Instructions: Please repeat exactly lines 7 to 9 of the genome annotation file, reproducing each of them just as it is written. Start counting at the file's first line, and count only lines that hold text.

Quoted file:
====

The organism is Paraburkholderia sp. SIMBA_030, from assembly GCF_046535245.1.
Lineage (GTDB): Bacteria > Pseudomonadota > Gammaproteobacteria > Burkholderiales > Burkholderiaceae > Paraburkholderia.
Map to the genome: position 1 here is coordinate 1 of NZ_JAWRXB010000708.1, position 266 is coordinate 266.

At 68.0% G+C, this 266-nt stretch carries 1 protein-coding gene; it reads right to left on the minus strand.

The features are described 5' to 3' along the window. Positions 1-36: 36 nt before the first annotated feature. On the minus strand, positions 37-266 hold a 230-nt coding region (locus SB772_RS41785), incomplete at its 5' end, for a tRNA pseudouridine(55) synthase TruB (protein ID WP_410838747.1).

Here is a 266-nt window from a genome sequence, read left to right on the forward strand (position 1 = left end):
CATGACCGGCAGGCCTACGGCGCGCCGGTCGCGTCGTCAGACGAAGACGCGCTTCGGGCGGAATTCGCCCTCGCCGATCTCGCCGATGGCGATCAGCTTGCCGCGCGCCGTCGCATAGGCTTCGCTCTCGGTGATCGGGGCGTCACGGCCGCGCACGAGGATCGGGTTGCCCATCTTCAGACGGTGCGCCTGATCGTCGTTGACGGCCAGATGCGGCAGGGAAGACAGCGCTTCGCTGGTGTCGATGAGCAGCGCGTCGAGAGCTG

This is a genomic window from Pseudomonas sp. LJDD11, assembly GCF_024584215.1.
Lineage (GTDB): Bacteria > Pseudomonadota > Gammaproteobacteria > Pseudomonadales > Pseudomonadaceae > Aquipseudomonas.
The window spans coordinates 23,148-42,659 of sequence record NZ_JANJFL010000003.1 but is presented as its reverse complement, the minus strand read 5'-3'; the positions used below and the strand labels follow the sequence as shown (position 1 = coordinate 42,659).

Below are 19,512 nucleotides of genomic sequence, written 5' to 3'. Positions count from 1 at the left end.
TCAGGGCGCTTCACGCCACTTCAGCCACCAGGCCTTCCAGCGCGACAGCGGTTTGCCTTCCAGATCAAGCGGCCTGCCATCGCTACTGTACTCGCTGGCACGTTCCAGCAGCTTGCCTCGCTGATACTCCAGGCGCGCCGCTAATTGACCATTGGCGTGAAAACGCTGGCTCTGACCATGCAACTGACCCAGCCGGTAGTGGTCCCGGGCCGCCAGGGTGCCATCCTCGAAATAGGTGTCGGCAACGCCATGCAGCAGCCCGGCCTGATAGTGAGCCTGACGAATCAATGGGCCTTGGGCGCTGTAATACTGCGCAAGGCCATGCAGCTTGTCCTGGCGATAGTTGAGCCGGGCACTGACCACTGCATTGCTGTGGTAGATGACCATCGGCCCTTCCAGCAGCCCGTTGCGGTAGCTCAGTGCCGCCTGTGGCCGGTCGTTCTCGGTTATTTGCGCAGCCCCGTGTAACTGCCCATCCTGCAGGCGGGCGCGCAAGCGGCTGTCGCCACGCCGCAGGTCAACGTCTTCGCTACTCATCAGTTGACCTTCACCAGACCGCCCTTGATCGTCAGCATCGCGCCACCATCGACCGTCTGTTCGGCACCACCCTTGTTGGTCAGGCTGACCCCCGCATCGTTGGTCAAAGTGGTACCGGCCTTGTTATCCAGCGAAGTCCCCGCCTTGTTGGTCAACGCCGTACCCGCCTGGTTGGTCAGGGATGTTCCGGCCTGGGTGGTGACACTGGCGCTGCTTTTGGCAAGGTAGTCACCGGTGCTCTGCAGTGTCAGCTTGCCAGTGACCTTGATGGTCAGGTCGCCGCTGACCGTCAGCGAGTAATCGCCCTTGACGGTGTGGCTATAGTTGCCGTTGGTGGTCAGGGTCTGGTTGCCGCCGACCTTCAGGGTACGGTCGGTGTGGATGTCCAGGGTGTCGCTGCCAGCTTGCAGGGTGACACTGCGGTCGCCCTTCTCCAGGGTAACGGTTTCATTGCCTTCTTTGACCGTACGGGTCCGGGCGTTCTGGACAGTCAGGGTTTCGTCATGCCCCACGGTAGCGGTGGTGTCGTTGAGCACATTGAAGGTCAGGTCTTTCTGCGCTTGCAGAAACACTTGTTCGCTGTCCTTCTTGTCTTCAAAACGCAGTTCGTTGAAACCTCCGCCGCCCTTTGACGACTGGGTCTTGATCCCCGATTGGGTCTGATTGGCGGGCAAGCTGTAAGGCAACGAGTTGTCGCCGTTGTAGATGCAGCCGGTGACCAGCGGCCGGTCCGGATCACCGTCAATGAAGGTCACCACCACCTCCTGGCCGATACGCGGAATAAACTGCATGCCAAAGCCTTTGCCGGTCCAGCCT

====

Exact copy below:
CATGACCGGCAGGCCTACGGCGCGCCGGTCGCGTCGTCAGACGAAGACGCGCTTCGGGCGGAATTCGCCCTCGCCGATCTCGCCGATGGCGATCAGCTTGCCGCGCGCCGTCGCATAGGCTTCGCTCTCGGTGATCGGGGCGTCACGGCCGCGCACGAGGATCGGGTTGCCCATCTTCAGACGGTGCGCCTGATCGTCGTTGACGGCCAGATGCGGCAGGGAAGACAGCGCTTCGCTGGTGTCGATGAGCAGCGCGTCGAGAGCTG

This is a genomic window from Pseudomonas sp. LJDD11, assembly GCF_024584215.1.
Lineage (GTDB): Bacteria > Pseudomonadota > Gammaproteobacteria > Pseudomonadales > Pseudomonadaceae > Aquipseudomonas.